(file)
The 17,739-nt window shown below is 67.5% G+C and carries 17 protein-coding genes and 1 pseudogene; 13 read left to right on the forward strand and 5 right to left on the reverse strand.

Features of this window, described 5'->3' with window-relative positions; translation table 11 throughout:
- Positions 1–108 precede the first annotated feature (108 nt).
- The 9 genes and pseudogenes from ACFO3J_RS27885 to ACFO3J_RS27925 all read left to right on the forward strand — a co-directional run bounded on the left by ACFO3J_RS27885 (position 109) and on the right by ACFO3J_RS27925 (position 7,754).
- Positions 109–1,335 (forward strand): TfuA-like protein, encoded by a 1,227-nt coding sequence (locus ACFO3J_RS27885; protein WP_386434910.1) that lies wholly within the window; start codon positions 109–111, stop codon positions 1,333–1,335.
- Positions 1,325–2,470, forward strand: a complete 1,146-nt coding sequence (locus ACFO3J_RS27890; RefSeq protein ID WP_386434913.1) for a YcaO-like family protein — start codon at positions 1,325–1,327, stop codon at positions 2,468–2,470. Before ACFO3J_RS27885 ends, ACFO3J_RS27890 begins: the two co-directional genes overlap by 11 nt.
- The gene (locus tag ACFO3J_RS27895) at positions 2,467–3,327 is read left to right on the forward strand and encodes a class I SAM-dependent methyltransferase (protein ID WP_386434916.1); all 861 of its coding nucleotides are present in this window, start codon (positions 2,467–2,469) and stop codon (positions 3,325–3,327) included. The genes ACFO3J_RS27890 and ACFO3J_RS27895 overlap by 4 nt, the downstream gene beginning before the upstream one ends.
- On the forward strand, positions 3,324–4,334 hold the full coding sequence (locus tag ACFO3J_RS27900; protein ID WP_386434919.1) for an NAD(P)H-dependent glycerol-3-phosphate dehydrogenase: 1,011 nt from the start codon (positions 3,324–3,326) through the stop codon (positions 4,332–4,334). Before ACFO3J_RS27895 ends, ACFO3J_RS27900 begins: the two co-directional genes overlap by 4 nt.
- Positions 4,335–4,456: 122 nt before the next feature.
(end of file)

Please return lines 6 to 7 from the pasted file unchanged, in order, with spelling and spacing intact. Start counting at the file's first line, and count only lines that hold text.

- Positions 1,325–2,470, forward strand: a complete 1,146-nt coding sequence (locus ACFO3J_RS27890; RefSeq protein ID WP_386434913.1) for a YcaO-like family protein — start codon at positions 1,325–1,327, stop codon at positions 2,468–2,470. Before ACFO3J_RS27885 ends, ACFO3J_RS27890 begins: the two co-directional genes overlap by 11 nt.
- The gene (locus tag ACFO3J_RS27895) at positions 2,467–3,327 is read left to right on the forward strand and encodes a class I SAM-dependent methyltransferase (protein ID WP_386434916.1); all 861 of its coding nucleotides are present in this window, start codon (positions 2,467–2,469) and stop codon (positions 3,325–3,327) included. The genes ACFO3J_RS27890 and ACFO3J_RS27895 overlap by 4 nt, the downstream gene beginning before the upstream one ends.